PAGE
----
Cocaine use and hypertension are major risk factors for intracerebral hemorrhage in young African Americans

Adrian I. Qureshi, Yousef Mohammad, M. Fareed K. Suri, Janet Braimah, Vallabh Janardhan, Lee R. Guterman, L. Nelson Hopkins, Michael R. Frankel

Research output: Contribution to journalArticlepeer-review

20 Scopus citations


Objective: To determine the risk factors for intracerebral hemorrhage (ICH) in African Americans aged 18 to 45 years. African Americans are at a higher risk for ICH than Whites, particularly in the younger age groups. However, few data are available regarding the factors that contribute to the high risk of ICH among younger African Americans. Design: A case-control study. Settings: A university-affiliated public hospital. Participants: One hundred and twenty-two African-American patients admitted with non-traumatic ICH to Grady Memorial Hospital (Atlanta, Ga.) and 366 age-and sex matched African-American controls selected from a nationally representative sample of the civilian, non-institutionalized US population. Main outcome measure: Association between ICH and various demographic and clinical factors determined by stepwise logistic regression. Results: Cocaine use (OR 6.1, 95% Cl 3.3-11.8), hypertension (OR 5.2, 95% Cl 3.2-8.7) and alcohol use (OR 1.9, 95% Cl 1.1-3.3) were independently associated with increased risk for ICH. Conclusions: Cocaine use, hypertension and alcohol use contributed to the high risk of ICH observed in younger African Americans. Primary preventive strategies are required to reduce the high frequency of modifiable risk factors predisposing younger African Americans to ICH. (Ethn Dis. 2001;11:311-319).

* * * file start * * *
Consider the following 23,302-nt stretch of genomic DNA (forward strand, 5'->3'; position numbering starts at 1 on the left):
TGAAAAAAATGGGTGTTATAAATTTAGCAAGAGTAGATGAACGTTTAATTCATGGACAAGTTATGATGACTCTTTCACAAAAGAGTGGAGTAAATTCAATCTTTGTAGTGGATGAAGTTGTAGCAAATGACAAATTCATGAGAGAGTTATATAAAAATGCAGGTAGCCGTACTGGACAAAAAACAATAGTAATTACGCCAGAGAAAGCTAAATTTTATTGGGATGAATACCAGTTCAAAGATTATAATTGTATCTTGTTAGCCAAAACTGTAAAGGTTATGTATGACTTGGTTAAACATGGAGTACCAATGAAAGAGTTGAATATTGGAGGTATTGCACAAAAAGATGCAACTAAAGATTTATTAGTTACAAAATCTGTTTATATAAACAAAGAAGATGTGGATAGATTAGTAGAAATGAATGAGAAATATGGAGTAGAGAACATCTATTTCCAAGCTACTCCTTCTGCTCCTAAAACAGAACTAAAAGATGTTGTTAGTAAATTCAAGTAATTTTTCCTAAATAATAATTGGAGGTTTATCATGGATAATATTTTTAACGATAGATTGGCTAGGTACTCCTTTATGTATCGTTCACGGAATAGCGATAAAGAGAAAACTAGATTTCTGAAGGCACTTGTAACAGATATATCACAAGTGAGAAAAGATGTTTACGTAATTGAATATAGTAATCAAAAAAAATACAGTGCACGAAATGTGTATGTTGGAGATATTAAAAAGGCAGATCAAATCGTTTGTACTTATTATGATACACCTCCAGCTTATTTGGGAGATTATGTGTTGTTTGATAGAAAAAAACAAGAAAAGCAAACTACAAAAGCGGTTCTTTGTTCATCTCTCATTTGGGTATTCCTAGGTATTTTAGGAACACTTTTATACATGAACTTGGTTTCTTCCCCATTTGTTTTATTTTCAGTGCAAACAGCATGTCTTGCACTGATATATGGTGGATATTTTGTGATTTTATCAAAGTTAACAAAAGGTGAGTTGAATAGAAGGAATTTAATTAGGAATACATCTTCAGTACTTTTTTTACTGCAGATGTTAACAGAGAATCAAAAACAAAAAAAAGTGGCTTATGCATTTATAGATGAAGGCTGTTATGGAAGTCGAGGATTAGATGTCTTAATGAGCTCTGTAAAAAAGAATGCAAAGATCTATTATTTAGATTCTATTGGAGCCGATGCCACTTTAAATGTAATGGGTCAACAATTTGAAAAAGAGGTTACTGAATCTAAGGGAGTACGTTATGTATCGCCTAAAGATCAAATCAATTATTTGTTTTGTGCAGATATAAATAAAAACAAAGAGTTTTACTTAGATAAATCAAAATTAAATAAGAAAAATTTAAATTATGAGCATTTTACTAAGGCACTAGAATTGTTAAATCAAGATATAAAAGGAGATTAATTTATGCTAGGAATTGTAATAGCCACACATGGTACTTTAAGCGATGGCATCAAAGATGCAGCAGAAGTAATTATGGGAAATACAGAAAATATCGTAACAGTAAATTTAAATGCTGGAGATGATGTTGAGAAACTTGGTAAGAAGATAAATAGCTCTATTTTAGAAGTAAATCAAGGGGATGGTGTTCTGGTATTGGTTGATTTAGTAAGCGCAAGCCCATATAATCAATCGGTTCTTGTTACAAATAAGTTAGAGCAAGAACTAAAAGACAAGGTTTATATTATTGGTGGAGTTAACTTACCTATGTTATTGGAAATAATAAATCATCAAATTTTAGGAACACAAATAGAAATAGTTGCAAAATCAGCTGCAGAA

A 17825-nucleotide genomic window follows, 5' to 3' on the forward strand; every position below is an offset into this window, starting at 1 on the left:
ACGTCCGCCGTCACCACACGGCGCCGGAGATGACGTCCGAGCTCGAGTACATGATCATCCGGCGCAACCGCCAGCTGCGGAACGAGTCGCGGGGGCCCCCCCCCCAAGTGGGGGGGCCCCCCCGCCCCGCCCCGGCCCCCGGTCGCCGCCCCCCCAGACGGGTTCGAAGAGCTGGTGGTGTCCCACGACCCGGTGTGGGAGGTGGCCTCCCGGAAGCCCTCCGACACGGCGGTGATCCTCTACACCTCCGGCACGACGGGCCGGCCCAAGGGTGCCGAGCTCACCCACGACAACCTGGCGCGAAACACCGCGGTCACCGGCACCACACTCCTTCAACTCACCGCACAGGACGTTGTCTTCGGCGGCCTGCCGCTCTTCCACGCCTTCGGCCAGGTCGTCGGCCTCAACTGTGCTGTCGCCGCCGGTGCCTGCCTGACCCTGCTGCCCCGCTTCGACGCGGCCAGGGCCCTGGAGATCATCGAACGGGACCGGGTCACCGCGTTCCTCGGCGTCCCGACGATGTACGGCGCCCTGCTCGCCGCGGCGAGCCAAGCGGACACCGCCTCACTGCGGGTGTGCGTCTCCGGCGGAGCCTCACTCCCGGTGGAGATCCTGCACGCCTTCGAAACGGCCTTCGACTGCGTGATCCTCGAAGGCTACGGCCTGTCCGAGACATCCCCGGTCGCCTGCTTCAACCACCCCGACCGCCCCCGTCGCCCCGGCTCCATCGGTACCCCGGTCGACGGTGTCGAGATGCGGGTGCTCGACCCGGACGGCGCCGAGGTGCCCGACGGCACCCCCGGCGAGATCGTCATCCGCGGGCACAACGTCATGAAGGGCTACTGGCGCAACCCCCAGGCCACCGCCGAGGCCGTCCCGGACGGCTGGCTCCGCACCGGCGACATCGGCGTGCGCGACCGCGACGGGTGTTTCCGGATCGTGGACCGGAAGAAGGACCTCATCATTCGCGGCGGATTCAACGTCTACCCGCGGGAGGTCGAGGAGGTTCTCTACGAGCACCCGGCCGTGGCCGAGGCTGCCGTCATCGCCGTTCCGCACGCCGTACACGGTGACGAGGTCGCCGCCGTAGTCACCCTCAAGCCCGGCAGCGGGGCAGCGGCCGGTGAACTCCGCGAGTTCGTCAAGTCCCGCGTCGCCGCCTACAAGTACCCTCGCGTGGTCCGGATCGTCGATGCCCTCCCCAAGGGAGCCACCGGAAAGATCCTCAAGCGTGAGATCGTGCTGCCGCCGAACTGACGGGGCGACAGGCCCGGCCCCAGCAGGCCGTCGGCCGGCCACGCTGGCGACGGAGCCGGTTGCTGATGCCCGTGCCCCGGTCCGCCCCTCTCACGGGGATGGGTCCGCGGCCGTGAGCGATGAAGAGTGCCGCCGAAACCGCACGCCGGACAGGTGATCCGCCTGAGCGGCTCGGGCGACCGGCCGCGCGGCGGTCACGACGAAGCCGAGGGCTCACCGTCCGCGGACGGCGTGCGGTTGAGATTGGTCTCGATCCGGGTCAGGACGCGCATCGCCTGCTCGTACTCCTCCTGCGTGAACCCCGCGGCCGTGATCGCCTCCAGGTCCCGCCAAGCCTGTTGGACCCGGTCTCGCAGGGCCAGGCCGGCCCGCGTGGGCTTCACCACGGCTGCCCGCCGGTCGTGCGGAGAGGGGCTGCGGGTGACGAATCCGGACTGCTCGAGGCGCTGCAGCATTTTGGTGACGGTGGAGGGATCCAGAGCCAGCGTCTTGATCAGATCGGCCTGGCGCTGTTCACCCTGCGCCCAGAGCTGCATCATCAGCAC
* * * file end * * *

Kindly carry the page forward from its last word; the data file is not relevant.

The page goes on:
Original languageEnglish (US)
Pages (from-to)311-319
Number of pages9
JournalEthnicity and Disease
Issue number2
StatePublished - Mar 2001
Externally publishedYes


  • African Americans
  • Alcoholism
  • Case Control
  • Cocaine
  • Hypertension
  • Intracerebral Hemorrhage
  • Smoking


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